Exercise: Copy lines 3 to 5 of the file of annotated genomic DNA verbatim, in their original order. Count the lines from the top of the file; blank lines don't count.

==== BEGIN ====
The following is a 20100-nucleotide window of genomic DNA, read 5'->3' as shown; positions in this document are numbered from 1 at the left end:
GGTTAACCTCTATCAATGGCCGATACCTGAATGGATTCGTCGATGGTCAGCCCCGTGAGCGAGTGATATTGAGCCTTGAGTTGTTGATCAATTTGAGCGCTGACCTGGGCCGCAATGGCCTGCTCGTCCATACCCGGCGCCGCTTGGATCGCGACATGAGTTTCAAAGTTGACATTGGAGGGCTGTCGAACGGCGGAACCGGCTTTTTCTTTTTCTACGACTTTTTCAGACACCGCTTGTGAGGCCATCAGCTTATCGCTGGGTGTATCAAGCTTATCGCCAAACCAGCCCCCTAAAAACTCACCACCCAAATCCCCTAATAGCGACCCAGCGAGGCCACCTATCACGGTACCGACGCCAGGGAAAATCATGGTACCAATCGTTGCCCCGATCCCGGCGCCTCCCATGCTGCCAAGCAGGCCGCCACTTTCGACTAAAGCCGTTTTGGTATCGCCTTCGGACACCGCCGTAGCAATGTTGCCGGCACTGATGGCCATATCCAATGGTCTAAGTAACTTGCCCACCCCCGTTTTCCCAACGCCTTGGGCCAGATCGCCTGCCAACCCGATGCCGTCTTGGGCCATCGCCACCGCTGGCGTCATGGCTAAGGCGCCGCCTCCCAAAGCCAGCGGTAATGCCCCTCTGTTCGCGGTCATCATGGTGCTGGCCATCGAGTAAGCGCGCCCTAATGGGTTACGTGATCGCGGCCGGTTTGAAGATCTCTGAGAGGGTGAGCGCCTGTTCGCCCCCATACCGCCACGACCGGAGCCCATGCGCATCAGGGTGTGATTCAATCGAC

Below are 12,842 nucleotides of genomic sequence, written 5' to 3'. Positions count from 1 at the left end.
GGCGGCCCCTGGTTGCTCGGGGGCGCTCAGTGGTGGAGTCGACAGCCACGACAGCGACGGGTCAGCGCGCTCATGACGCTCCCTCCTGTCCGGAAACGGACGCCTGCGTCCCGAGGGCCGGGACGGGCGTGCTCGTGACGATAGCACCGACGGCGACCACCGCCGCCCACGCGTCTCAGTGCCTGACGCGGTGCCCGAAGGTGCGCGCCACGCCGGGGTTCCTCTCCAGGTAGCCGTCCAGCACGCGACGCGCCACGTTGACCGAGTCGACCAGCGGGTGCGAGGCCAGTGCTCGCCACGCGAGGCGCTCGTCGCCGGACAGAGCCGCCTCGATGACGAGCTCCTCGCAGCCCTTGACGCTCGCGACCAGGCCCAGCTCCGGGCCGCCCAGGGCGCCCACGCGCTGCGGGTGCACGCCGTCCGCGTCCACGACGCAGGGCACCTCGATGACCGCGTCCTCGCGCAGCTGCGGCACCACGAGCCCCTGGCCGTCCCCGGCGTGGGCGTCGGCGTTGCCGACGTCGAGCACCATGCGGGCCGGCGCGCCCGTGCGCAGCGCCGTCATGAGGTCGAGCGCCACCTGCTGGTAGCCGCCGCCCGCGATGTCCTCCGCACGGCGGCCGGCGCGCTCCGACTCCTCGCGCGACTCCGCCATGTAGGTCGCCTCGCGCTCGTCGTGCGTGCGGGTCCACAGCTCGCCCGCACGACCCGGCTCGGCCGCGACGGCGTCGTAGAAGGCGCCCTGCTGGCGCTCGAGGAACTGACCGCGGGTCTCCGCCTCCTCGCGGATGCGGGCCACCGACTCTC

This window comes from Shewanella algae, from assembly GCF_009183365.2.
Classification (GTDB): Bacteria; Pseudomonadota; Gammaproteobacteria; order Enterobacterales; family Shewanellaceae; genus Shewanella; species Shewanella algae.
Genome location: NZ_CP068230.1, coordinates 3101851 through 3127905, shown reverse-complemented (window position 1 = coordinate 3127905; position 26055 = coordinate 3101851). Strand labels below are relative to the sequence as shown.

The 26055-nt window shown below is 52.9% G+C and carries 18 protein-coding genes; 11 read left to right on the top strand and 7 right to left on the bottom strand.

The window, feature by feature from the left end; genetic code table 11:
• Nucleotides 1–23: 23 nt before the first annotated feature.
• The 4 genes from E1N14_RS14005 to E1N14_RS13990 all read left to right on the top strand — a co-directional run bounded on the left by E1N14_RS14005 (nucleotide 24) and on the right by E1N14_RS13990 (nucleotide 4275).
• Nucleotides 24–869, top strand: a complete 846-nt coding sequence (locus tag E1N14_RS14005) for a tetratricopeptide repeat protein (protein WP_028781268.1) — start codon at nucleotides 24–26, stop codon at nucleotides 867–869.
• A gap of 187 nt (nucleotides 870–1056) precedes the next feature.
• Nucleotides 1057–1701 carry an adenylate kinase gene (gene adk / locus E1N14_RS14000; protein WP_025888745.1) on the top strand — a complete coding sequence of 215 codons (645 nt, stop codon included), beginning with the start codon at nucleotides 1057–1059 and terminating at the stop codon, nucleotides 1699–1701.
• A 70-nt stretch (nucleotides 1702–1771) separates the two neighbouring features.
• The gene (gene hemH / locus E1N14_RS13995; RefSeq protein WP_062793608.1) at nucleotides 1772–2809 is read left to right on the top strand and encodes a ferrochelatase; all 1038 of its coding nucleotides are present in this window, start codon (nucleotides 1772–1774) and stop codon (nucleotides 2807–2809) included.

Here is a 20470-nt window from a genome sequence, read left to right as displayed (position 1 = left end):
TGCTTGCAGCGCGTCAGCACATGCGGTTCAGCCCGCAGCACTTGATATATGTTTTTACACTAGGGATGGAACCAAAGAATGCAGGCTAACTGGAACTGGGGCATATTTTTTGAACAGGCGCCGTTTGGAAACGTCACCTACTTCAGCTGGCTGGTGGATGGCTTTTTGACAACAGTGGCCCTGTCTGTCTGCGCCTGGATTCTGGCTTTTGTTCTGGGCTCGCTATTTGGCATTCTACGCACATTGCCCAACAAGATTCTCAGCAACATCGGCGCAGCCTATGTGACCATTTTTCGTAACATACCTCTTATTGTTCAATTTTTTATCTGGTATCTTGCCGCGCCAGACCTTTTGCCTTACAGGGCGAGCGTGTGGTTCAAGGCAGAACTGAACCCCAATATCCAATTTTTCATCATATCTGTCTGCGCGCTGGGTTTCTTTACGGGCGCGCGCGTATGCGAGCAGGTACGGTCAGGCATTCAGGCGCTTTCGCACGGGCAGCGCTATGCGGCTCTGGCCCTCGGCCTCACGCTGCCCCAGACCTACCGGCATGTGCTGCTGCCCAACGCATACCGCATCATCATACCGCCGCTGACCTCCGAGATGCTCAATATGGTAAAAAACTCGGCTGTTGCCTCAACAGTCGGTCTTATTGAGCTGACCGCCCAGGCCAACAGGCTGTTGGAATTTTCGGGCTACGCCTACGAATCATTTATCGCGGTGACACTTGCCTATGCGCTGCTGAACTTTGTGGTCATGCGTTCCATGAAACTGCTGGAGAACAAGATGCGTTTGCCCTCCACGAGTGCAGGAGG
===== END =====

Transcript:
Below are 12,842 nucleotides of genomic sequence, written 5' to 3'. Positions count from 1 at the left end.
GGCGGCCCCTGGTTGCTCGGGGGCGCTCAGTGGTGGAGTCGACAGCCACGACAGCGACGGGTCAGCGCGCTCATGACGCTCCCTCCTGTCCGGAAACGGACGCCTGCGTCCCGAGGGCCGGGACGGGCGTGCTCGTGACGATAGCACCGACGGCGACCACCGCCGCCCACGCGTCTCAGTGCCTGACGCGGTGCCCGAAGGTGCGCGCCACGCCGGGGTTCCTCTCCAGGTAGCCGTCCAGCACGCGACGCGCCACGTTGACCGAGTCGACCAGCGGGTGCGAGGCCAGTGCTCGCCACGCGAGGCGCTCGTCGCCGGACAGAGCCGCCTCGATGACGAGCTCCTCGCAGCCCTTGACGCTCGCGACCAGGCCCAGCTCCGGGCCGCCCAGGGCGCCCACGCGCTGCGGGTGCACGCCGTCCGCGTCCACGACGCAGGGCACCTCGATGACCGCGTCCTCGCGCAGCTGCGGCACCACGAGCCCCTGGCCGTCCCCGGCGTGGGCGTCGGCGTTGCCGACGTCGAGCACCATGCGGGCCGGCGCGCCCGTGCGCAGCGCCGTCATGAGGTCGAGCGCCACCTGCTGGTAGCCGCCGCCCGCGATGTCCTCCGCACGGCGGCCGGCGCGCTCCGACTCCTCGCGCGACTCCGCCATGTAGGTCGCCTCGCGCTCGTCGTGCGTGCGGGTCCACAGCTCGCCCGCACGACCCGGCTCGGCCGCGACGGCGTCGTAGAAGGCGCCCTGCTGGCGCTCGAGGAACTGACCGCGGGTCTCCGCCTCCTCGCGGATGCGGGCCACCGACTCTC

This window comes from Shewanella algae, from assembly GCF_009183365.2.